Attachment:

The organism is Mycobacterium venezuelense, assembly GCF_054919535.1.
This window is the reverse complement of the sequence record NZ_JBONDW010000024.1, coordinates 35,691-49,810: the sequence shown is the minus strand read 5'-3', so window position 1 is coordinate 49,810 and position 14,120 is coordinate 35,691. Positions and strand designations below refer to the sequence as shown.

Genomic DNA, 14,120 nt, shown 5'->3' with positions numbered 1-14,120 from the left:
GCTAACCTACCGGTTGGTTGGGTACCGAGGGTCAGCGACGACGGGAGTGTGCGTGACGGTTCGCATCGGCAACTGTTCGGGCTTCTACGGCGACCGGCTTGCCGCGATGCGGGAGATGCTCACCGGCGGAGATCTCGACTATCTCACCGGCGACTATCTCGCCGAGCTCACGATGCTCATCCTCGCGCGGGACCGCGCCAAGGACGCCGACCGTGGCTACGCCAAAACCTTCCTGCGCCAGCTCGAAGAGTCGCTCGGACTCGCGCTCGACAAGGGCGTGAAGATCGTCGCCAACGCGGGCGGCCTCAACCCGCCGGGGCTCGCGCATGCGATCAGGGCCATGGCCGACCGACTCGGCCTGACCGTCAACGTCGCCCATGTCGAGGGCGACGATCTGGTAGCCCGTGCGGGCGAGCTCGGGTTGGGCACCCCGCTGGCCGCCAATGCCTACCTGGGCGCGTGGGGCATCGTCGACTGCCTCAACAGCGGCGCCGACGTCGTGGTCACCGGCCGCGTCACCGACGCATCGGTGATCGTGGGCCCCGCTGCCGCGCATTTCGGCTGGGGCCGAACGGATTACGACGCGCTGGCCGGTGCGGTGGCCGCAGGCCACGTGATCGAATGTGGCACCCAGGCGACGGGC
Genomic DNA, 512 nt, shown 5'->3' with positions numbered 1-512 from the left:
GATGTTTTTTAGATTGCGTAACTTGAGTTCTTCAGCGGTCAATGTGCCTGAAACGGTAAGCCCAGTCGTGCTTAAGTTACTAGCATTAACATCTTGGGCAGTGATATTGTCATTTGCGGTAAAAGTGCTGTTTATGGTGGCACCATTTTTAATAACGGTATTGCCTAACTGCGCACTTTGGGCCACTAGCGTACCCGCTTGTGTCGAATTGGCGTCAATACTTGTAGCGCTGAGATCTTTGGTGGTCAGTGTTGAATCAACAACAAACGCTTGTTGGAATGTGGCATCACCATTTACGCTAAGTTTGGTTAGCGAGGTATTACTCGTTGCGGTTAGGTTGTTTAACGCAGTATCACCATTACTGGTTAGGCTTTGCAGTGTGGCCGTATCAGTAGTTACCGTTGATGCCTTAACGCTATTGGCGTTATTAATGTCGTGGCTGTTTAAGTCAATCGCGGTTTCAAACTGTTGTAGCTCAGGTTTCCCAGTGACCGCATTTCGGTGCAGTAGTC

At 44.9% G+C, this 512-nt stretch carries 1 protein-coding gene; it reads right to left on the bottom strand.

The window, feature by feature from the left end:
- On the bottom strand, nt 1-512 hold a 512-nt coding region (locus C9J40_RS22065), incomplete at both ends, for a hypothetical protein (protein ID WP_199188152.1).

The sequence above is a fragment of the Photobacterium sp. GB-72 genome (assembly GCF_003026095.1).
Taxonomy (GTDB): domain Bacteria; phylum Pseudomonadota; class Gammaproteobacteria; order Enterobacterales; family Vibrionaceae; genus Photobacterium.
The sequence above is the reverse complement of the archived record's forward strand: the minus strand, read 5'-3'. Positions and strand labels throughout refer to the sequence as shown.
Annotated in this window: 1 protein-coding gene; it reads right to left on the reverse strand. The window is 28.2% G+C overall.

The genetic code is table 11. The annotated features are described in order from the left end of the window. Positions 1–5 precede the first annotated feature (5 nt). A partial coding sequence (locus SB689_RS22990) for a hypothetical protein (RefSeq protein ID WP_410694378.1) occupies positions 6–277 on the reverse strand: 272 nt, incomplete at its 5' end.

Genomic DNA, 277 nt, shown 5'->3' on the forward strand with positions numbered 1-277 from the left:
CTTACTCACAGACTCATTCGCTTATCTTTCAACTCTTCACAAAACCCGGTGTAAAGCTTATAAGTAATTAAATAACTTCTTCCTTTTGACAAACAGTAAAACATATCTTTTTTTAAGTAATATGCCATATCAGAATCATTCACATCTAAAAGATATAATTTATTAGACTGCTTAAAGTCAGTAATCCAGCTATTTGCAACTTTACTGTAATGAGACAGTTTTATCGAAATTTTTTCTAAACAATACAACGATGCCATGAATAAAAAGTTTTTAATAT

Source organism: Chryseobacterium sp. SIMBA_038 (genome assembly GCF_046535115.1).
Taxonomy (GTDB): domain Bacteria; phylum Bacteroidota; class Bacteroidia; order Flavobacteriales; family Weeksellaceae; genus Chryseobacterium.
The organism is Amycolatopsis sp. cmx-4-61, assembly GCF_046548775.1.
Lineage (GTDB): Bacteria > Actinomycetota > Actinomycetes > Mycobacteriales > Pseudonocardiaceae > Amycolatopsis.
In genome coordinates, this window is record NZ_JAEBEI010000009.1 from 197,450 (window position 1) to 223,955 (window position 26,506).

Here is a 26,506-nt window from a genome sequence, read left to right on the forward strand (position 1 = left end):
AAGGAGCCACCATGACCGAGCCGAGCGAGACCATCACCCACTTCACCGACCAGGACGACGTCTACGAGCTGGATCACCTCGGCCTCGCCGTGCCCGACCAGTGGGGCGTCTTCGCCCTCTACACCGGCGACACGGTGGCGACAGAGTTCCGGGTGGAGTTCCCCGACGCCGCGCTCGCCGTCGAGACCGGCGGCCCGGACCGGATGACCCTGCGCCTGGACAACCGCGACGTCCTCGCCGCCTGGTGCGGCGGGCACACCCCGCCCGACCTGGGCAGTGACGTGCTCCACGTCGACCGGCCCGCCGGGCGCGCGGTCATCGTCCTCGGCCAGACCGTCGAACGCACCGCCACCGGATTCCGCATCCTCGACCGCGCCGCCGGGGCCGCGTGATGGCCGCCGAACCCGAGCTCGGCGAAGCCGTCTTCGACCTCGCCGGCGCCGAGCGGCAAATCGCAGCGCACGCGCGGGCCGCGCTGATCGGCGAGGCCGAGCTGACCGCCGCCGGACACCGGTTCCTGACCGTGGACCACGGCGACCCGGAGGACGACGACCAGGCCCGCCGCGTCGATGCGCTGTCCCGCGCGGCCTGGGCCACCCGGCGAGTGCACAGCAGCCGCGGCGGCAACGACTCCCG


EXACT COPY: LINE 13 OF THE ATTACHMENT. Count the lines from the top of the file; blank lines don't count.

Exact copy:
Annotated in this window: 1 protein-coding gene; it reads right to left on the reverse strand. The window is 28.2% G+C overall.